China's US embassy has begun accepting non-Chinese vaccine records
China has started to accept vaccination records from people seeking to enter China who have been inoculated in the United States with COVID-19 shots made by US drugmakers.
Travelers who have had the Pfizer-BioNTech shot or the Moderna and Johnson & Johnson vaccines can submit proof as part of the documentation needed for entry into China, the Chinese embassy in Washington said in a statement on Friday.
The guidance suggests the beginnings of an easing in travel requirements.
The world’s second-largest economy has yet to approve vaccines developed by non-Chinese drug makers for use domestically, although the Wall Street Journal reported on Friday that China was planning to authorize the BioNTech COVID-19 vaccine by July.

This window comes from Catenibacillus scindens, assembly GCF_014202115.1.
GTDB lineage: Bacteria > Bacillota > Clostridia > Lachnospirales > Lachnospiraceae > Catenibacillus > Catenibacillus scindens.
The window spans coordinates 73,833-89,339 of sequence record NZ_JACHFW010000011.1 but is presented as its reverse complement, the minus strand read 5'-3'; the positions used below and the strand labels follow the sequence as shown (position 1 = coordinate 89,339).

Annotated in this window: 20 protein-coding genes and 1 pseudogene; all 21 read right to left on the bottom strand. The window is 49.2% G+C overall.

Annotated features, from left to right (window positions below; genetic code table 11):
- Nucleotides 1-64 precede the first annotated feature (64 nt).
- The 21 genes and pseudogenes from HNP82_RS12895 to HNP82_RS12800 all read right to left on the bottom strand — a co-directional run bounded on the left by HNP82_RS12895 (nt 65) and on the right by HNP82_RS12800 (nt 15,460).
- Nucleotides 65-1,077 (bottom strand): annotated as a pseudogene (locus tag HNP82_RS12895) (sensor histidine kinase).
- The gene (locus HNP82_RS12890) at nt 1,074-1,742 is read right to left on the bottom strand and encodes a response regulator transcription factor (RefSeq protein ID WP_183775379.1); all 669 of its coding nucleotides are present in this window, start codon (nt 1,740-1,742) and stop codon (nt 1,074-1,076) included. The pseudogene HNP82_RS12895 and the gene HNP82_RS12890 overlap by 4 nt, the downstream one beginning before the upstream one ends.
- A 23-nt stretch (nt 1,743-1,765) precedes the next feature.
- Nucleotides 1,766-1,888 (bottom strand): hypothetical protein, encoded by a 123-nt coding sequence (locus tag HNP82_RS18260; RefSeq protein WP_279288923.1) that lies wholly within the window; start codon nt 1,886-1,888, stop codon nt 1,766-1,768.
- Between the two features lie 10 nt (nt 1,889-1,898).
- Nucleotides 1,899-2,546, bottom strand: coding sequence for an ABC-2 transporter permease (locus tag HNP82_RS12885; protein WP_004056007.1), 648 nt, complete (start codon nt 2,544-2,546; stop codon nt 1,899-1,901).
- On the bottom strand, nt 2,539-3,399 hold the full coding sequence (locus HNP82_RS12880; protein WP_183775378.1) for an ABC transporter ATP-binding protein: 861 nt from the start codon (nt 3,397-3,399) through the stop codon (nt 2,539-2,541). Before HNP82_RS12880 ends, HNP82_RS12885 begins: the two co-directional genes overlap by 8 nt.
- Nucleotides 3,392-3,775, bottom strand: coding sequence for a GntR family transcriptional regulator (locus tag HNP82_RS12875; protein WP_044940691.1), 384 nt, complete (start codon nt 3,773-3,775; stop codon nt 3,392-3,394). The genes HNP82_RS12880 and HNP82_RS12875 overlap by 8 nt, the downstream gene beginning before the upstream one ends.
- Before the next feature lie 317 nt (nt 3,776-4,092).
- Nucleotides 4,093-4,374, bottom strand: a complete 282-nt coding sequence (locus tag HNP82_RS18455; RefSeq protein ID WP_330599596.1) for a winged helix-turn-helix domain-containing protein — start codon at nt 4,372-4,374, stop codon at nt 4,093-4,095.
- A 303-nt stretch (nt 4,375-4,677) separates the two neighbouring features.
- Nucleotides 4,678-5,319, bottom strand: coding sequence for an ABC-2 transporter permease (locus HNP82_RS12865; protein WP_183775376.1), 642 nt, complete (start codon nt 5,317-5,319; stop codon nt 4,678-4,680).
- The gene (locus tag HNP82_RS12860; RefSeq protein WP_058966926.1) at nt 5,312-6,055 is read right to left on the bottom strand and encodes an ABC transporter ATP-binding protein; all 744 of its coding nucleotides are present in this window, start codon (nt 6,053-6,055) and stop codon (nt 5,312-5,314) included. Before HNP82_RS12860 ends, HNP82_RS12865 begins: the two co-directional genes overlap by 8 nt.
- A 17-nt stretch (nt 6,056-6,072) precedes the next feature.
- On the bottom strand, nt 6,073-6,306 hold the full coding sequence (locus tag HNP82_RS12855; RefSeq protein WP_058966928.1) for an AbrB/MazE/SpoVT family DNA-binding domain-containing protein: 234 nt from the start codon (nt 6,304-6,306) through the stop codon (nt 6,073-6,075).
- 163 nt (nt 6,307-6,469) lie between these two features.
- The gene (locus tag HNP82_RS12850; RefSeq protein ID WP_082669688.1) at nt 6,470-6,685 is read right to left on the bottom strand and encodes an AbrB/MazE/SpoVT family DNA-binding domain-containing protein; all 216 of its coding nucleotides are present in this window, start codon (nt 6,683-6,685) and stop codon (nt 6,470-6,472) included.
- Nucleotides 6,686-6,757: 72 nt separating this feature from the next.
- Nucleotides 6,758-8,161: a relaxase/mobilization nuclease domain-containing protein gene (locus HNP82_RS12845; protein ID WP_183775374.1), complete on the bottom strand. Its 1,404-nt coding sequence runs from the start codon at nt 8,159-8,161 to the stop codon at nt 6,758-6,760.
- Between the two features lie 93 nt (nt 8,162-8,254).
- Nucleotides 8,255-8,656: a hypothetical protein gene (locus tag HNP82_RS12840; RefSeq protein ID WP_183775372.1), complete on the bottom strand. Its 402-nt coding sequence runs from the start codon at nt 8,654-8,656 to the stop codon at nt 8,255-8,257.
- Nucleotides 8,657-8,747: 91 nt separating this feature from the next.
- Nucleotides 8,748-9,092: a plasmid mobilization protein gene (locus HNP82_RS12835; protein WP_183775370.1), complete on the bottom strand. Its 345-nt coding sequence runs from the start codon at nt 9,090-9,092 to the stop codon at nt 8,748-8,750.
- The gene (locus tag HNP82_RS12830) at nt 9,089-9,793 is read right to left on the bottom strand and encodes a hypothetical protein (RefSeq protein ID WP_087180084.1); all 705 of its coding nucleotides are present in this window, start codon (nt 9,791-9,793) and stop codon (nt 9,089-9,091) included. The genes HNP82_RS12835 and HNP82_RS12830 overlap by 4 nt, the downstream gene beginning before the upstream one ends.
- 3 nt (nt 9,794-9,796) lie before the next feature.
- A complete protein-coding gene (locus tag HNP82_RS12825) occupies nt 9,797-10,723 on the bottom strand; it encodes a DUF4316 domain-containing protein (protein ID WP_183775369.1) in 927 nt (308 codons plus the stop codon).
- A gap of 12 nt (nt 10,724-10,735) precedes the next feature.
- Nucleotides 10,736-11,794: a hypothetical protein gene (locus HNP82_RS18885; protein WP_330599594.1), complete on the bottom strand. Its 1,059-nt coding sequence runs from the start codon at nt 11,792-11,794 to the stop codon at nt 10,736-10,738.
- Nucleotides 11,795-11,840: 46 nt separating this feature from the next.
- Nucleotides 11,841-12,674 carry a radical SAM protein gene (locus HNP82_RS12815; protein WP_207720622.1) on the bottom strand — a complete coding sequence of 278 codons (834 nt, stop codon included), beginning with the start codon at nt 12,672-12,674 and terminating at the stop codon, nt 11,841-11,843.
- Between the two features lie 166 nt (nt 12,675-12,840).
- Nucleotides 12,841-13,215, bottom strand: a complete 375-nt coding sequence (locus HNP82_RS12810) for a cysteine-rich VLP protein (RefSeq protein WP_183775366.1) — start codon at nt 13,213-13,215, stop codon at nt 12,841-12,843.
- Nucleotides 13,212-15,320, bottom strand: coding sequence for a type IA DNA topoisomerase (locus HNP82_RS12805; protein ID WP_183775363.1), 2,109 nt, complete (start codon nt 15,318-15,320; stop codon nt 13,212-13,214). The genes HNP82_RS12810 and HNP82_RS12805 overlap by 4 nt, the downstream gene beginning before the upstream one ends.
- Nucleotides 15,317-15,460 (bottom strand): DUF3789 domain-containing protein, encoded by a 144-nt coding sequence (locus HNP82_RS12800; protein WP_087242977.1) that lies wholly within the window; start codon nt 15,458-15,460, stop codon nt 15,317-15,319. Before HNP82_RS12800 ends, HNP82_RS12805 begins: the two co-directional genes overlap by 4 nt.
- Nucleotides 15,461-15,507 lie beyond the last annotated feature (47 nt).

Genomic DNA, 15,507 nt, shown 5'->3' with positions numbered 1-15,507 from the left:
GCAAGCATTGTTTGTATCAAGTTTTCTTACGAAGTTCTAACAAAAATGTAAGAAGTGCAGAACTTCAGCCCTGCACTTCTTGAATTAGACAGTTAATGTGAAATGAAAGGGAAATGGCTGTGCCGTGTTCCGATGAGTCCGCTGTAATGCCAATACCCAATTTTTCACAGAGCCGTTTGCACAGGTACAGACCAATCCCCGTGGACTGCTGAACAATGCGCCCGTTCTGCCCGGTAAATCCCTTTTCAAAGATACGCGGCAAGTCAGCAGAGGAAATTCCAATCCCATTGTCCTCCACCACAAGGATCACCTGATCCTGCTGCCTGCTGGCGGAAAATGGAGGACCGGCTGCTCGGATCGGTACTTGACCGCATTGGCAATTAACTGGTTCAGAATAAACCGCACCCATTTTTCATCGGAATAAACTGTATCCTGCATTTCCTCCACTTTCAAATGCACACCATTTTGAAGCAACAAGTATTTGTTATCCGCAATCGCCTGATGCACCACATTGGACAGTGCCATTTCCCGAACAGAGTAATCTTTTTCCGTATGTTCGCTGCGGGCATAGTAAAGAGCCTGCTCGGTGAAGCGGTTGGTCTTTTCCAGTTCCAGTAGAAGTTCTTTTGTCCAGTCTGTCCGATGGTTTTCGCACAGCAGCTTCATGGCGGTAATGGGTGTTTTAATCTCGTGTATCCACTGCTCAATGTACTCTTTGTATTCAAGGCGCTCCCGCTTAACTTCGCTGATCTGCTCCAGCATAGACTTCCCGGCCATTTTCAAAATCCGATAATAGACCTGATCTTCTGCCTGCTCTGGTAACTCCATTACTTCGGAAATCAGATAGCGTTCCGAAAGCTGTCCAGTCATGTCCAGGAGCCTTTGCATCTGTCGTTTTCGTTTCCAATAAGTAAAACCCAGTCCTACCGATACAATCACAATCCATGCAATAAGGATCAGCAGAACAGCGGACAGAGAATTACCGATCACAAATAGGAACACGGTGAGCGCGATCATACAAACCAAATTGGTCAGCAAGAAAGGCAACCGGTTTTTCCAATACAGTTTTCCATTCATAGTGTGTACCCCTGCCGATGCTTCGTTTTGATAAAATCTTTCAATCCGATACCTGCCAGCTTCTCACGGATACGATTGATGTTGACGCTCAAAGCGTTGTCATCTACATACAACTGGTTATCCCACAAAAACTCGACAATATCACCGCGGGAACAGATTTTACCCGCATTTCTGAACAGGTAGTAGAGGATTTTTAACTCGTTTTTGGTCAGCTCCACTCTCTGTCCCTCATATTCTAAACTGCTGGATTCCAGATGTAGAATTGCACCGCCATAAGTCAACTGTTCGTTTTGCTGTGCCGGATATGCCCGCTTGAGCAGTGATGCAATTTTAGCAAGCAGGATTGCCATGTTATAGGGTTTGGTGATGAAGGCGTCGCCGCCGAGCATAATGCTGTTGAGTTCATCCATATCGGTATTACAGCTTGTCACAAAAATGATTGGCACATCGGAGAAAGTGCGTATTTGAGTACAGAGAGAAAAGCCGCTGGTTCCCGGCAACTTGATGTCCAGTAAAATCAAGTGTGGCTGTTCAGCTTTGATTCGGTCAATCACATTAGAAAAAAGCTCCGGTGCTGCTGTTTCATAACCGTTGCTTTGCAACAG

Chinese officials are reviewing clinical-trial data for the vaccine and are expected to authorize it for domestic use within the next 10 weeks, the report said.
BioNTech said in a statement that it does not speculate on timings of approvals. It has agreed to cooperate with Shanghai Fosun Pharma to deliver 100 million doses to China in 2021, pending approval, the report said.
Fosun has sole marketing rights in China and the German company partners with Pfizer in other parts of world.
Other Chinese embassies that accept non-Chinese vaccination records include the embassy in Iraq. It said in March it would accept any COVID-19 vaccine approved in Iraq, which has given the emergency-use nod to vaccines from China’s Sinopharm and Britain’s AstraZeneca.
China’s Foreign Minister Wang Yi said last month China was willing to hold talks with other countries over mutual recognition of the Chinese QR health code, which would contain a digital certificate of COVID-19 vaccination.
Experts said that approval of vaccine imports could enrich the domestic vaccine pool and help facilitate reciprocal vaccine recognition.